In short, in this paper the researcher will step away from talking about WENHO decision makers in fact viewing development communication as public relations and branding despite their rich definition of it. Instead, the focus is on guiding the organization on how to increase its resources mobilization for DC by increasing its DC visibility and Evaluability. In this context, it is important to also know what the expectations of the decision makers are who are external to WENHO itself and what kind of tangible and visible DC results and impacts they are looking for. The key decision-makers include the donors who usually fund the DC programs as well as other programs in the organization. Some of the organization partners such as ministries and other local NGOs, use only those DC approaches that focus more on messages, billboards, posters, and media campaigns that usually look and feel best for reporting to donors, but in fact contribute little to actual social change.

Executive Summary

Communications for Development (DC) is the application of practical communication principles to further development objectives. WENHO is one of the NGOs in Afghanistan that promotes and uses DC it all its programs strategy to drive positive behavioral and social change in the community. In recognition of the importance of DC, WENHO has made a substantial investment in developing both its internal capacity and its partners' capacity in designing and implementing DC strategies. Many efforts have been made towards better integrating DC as a cross-cutting program strategy into systems, policies, and plans.

This is a case study report for Afghanistan. The country case study had four main objectives:

1. Assessing the connection, effectiveness, and efficiency of the WENHO's efforts to (a) develop the specific knowledge and competences of staff in DC and (b) enhancing the organization's overall capacity.

2. Assessing how appropriately DC has been integrated into the organizational structures and programs;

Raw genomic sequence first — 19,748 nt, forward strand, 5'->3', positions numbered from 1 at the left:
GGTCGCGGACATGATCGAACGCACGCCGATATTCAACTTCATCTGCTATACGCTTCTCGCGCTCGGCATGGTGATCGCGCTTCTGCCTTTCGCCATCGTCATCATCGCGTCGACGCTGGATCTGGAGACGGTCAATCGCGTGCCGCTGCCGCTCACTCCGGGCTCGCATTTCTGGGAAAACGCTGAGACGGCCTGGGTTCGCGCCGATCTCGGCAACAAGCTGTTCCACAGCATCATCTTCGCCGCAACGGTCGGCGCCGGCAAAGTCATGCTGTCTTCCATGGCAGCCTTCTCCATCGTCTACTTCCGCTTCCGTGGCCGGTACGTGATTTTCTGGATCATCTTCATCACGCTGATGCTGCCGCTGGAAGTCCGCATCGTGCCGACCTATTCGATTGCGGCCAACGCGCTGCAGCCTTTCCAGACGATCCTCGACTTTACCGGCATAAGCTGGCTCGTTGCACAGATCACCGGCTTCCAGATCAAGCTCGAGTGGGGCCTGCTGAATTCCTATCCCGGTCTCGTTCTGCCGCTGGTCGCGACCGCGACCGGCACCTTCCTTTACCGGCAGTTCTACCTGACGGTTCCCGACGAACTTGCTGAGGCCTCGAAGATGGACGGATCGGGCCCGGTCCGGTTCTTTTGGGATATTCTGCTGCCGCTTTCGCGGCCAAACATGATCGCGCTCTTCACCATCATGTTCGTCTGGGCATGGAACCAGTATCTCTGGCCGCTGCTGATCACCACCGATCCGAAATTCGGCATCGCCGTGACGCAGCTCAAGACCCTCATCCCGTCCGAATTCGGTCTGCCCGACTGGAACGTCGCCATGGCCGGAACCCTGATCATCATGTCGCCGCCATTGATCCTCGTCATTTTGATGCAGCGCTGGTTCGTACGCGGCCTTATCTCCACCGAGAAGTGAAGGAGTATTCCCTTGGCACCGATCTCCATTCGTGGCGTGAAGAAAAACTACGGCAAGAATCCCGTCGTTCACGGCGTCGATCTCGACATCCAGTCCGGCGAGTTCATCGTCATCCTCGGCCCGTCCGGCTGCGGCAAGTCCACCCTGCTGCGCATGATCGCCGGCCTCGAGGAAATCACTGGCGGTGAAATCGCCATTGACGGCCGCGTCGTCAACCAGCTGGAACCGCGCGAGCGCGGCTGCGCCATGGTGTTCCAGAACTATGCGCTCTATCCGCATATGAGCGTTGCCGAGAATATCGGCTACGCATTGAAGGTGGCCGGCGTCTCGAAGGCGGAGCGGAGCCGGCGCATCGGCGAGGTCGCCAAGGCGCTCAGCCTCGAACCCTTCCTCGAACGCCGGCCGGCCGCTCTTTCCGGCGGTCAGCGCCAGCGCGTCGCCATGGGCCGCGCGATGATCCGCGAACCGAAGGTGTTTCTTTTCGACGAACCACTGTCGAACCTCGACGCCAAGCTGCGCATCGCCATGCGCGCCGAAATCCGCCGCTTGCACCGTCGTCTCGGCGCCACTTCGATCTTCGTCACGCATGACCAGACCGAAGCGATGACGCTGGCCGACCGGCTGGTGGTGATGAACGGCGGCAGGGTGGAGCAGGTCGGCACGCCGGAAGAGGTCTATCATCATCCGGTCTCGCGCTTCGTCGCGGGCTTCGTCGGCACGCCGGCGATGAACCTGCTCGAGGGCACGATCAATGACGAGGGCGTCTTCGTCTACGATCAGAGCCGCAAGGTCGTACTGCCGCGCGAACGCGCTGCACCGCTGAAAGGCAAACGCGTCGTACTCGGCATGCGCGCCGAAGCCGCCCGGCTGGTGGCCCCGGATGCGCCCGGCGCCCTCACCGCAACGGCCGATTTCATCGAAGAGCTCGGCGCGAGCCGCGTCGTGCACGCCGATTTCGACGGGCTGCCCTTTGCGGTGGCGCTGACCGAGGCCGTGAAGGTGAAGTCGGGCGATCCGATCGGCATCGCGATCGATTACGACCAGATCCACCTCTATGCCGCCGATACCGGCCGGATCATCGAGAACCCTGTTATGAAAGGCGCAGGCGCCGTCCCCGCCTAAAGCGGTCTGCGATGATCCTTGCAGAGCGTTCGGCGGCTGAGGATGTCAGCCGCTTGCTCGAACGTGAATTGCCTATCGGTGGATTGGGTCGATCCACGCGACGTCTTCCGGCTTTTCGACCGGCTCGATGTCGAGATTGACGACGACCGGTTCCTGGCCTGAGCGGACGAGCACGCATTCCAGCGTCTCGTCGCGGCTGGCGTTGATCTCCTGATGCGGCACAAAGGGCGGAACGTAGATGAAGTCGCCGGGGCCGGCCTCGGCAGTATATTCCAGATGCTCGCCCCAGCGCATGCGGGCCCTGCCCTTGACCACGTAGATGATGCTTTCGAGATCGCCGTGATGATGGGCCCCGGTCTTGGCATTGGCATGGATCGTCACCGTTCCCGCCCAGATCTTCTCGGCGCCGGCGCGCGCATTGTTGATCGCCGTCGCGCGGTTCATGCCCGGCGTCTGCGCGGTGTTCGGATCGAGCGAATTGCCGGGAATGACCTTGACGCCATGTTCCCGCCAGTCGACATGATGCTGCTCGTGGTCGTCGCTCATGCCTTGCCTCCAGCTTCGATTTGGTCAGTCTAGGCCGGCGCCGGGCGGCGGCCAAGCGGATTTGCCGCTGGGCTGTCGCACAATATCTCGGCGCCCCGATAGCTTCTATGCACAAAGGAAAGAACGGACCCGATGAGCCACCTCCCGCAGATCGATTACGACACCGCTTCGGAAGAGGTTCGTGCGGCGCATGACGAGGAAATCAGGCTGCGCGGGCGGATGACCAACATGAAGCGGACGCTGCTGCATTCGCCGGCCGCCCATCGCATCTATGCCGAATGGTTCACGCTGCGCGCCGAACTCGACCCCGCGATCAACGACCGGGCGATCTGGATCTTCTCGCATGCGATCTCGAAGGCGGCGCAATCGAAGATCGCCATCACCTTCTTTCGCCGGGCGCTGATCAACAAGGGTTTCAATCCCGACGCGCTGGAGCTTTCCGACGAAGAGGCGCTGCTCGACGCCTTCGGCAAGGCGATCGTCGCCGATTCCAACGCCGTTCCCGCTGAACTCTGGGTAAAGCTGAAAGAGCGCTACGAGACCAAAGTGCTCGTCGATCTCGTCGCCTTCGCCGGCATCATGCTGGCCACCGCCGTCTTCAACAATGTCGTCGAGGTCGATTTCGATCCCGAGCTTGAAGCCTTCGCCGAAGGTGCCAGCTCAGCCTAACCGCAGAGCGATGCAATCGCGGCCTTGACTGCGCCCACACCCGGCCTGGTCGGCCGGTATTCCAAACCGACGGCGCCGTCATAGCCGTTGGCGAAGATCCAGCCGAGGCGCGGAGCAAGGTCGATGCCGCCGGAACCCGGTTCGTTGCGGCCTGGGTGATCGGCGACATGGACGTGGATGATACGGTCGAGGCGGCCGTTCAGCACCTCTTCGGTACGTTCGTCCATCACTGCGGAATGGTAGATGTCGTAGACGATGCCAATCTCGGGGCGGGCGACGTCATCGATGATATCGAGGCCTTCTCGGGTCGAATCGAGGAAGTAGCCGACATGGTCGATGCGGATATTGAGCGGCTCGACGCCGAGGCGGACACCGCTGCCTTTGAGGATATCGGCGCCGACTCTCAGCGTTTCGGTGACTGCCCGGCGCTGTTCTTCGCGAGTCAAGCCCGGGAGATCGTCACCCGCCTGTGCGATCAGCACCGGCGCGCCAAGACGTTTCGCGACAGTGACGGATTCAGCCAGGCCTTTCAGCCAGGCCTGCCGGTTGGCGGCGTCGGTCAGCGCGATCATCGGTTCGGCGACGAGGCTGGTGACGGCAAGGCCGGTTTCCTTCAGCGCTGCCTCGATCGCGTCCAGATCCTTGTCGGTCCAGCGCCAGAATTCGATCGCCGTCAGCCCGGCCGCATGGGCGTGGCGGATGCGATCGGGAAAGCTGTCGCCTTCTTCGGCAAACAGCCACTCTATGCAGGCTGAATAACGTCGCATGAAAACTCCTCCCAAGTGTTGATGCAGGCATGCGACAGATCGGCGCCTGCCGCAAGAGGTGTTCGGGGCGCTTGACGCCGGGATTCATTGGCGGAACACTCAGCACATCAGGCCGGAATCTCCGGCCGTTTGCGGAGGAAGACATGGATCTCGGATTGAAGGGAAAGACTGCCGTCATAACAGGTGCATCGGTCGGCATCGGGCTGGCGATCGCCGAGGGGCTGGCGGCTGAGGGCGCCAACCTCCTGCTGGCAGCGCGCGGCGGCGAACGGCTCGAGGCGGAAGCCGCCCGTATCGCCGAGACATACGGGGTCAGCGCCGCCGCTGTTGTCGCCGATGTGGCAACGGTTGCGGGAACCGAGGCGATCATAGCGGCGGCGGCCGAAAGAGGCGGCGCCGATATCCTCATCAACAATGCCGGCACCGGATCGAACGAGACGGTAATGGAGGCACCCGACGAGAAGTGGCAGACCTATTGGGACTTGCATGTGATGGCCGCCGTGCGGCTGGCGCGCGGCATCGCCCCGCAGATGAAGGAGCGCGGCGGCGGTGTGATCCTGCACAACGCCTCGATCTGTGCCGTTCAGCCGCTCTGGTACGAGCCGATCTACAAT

3. Assessing how proper DC-related planning and implementation has been to the contextual needs of the country program, and identify factors driving or constraining the relevance of DC-related planning and programming.

4. Reviewing DC-related performance monitoring and knowledge management and assessing the availability of results (outcomes and impact) achieved through programs using DC interventions.


Concerning the survey and internal document review analysis, it appeared that there had been a good investment in building DC capacity when one considers the organization's relatively small size. The DC staff training has been the initial investment to date, with excellent follow-up by participants on their return. They replicated their knowledge with other colleagues in the organization. All training has been relevant to the needs of the participants, which effectively came quite recently when it was realized there was a need for DC capacity building.

The training and workshops targeted the right staff members and used the right mix of learning methodologies. Likewise, the courses have contributed to improving DC knowledge and practice. The risk, however, is that without follow-up, the capacity gains achieved through these courses will erode. Moving forward, the organization requires to look at more efficient ways of building internal skills. Sending staff to the courses was an effective way of building DC capacity, but it was costly and benefitted only a minimal number of staff. In the future, more emphasis is needed on facilitating the transfer of knowledge and skills between peers. This will be less costly and will reach more people. This also will help distribute DC capacities more widely across the organization. Organizing such training and activities for both the staff and the partners would pool experience from across the country, would allow WENHO DC professionals to network and share experiences and would make training cost-effective.

Another challenge the organization encounters in strengthening its DC capacity is human resources. There is only one DC specialist working in the entire organization, which is not enough to service all of the sections effectively. There have been many efforts to increase capacity through a network of focal points embedded in sections, but it will require investment in building their ability to be effective.